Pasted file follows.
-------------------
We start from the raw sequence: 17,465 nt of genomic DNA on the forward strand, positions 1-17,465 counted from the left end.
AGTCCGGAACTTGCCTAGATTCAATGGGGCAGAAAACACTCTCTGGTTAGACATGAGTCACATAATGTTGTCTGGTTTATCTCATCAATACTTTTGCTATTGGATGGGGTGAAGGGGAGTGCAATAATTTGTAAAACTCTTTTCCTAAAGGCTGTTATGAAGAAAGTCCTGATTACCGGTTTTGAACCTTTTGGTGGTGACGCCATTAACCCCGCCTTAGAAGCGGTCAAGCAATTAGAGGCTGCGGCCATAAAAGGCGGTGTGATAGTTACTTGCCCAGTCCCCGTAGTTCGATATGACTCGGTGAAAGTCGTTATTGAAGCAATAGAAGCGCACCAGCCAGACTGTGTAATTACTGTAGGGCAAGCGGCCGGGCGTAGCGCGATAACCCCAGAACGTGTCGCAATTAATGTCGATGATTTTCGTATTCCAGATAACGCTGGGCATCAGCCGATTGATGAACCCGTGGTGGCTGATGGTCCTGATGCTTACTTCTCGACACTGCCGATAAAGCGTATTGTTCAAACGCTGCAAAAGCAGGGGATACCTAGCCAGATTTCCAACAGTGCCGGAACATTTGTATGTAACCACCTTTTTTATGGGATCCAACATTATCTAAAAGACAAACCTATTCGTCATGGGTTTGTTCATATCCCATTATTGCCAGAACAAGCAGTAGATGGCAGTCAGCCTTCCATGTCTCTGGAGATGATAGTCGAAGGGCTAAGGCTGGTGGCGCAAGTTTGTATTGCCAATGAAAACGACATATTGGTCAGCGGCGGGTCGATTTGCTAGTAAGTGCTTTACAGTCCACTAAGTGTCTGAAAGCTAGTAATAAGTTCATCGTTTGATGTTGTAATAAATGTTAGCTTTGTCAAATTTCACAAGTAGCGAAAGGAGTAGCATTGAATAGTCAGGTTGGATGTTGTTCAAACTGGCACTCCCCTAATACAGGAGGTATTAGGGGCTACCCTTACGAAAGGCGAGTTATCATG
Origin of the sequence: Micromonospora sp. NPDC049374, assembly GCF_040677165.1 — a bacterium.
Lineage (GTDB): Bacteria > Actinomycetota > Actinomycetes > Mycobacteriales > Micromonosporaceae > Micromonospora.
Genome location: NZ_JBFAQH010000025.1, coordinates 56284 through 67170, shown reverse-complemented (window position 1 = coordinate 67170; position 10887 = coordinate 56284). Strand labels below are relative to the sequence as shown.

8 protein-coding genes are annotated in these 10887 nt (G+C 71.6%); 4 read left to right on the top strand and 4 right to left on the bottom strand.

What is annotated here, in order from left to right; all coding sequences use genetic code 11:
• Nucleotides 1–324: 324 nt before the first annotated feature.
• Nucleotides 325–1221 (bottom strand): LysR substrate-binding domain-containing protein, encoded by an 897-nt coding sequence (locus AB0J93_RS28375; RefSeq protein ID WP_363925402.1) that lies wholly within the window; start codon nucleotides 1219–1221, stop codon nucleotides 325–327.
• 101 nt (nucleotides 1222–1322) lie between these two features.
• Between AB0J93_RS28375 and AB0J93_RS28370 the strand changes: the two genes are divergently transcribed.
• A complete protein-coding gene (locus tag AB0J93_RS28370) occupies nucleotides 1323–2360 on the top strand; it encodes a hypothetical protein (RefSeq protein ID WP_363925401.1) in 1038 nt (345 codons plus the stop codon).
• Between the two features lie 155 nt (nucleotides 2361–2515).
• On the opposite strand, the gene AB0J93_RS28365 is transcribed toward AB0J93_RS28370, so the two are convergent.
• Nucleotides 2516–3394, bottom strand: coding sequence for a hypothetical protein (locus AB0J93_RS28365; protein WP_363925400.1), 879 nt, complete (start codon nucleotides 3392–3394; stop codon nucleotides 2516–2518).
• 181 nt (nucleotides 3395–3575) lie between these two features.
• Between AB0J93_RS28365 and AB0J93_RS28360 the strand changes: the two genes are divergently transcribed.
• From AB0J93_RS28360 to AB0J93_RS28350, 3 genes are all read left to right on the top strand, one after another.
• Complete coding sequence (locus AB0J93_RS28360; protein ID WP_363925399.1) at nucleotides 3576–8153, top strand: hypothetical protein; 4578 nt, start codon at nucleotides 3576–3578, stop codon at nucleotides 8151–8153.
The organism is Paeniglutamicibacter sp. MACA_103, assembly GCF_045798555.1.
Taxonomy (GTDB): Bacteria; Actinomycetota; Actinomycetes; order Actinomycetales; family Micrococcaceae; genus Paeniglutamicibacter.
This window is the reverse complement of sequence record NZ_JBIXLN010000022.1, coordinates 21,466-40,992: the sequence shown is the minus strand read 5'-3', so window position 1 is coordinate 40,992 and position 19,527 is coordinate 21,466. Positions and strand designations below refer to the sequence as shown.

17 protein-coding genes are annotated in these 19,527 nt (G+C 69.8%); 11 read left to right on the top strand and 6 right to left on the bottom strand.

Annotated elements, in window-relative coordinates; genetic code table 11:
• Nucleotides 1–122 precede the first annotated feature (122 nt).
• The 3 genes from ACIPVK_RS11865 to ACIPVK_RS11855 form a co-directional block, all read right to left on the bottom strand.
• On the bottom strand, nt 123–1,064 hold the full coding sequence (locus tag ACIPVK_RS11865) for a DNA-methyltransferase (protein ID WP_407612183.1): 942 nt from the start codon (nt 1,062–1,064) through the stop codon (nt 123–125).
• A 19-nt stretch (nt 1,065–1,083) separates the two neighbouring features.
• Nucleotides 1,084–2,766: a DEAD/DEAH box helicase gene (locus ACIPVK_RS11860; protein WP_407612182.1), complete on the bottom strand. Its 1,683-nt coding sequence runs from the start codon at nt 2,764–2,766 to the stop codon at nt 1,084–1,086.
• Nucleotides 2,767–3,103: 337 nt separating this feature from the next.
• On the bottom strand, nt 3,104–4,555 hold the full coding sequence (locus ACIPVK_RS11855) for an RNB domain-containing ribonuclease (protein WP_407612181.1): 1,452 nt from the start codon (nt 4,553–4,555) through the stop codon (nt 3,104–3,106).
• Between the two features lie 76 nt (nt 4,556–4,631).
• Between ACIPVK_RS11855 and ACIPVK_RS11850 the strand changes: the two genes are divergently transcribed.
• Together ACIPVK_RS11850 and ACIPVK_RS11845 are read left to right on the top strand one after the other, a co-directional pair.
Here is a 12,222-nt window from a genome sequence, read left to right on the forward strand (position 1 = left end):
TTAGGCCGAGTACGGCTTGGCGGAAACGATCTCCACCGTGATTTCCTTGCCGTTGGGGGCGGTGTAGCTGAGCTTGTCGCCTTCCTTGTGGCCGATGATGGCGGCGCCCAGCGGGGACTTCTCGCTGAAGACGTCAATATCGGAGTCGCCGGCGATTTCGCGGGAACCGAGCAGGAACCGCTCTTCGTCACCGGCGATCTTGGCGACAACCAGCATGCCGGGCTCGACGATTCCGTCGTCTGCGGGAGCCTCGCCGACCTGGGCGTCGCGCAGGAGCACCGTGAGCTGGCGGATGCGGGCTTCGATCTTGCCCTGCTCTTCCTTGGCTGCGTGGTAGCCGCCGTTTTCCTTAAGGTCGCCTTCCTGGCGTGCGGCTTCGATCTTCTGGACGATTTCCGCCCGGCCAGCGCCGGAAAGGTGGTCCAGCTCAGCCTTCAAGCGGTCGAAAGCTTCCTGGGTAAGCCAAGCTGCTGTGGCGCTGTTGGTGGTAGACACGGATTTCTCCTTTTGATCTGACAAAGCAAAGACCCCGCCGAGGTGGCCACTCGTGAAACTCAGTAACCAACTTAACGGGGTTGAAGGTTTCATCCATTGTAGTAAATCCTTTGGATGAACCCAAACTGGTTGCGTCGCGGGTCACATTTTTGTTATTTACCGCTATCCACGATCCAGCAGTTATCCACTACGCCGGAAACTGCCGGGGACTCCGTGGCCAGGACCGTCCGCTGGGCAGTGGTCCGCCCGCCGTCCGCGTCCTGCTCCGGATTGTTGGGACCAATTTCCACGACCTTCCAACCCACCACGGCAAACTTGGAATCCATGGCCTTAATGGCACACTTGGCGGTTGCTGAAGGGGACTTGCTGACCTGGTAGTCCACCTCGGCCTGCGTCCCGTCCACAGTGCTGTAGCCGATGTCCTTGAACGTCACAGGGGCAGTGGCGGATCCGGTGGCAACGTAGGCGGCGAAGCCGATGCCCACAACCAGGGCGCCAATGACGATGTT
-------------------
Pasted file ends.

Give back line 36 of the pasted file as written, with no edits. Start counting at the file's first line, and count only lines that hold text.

TTAGGCCGAGTACGGCTTGGCGGAAACGATCTCCACCGTGATTTCCTTGCCGTTGGGGGCGGTGTAGCTGAGCTTGTCGCCTTCCTTGTGGCCGATGATGGCGGCGCCCAGCGGGGACTTCTCGCTGAAGACGTCAATATCGGAGTCGCCGGCGATTTCGCGGGAACCGAGCAGGAACCGCTCTTCGTCACCGGCGATCTTGGCGACAACCAGCATGCCGGGCTCGACGATTCCGTCGTCTGCGGGAGCCTCGCCGACCTGGGCGTCGCGCAGGAGCACCGTGAGCTGGCGGATGCGGGCTTCGATCTTGCCCTGCTCTTCCTTGGCTGCGTGGTAGCCGCCGTTTTCCTTAAGGTCGCCTTCCTGGCGTGCGGCTTCGATCTTCTGGACGATTTCCGCCCGGCCAGCGCCGGAAAGGTGGTCCAGCTCAGCCTTCAAGCGGTCGAAAGCTTCCTGGGTAAGCCAAGCTGCTGTGGCGCTGTTGGTGGTAGACACGGATTTCTCCTTTTGATCTGACAAAGCAAAGACCCCGCCGAGGTGGCCACTCGTGAAACTCAGTAACCAACTTAACGGGGTTGAAGGTTTCATCCATTGTAGTAAATCCTTTGGATGAACCCAAACTGGTTGCGTCGCGGGTCACATTTTTGTTATTTACCGCTATCCACGATCCAGCAGTTATCCACTACGCCGGAAACTGCCGGGGACTCCGTGGCCAGGACCGTCCGCTGGGCAGTGGTCCGCCCGCCGTCCGCGTCCTGCTCCGGATTGTTGGGACCAATTTCCACGACCTTCCAACCCACCACGGCAAACTTGGAATCCATGGCCTTAATGGCACACTTGGCGGTTGCTGAAGGGGACTTGCTGACCTGGTAGTCCACCTCGGCCTGCGTCCCGTCCACAGTGCTGTAGCCGATGTCCTTGAACGTCACAGGGGCAGTGGCGGATCCGGTGGCAACGTAGGCGGCGAAGCCGATGCCCACAACCAGGGCGCCAATGACGATGTT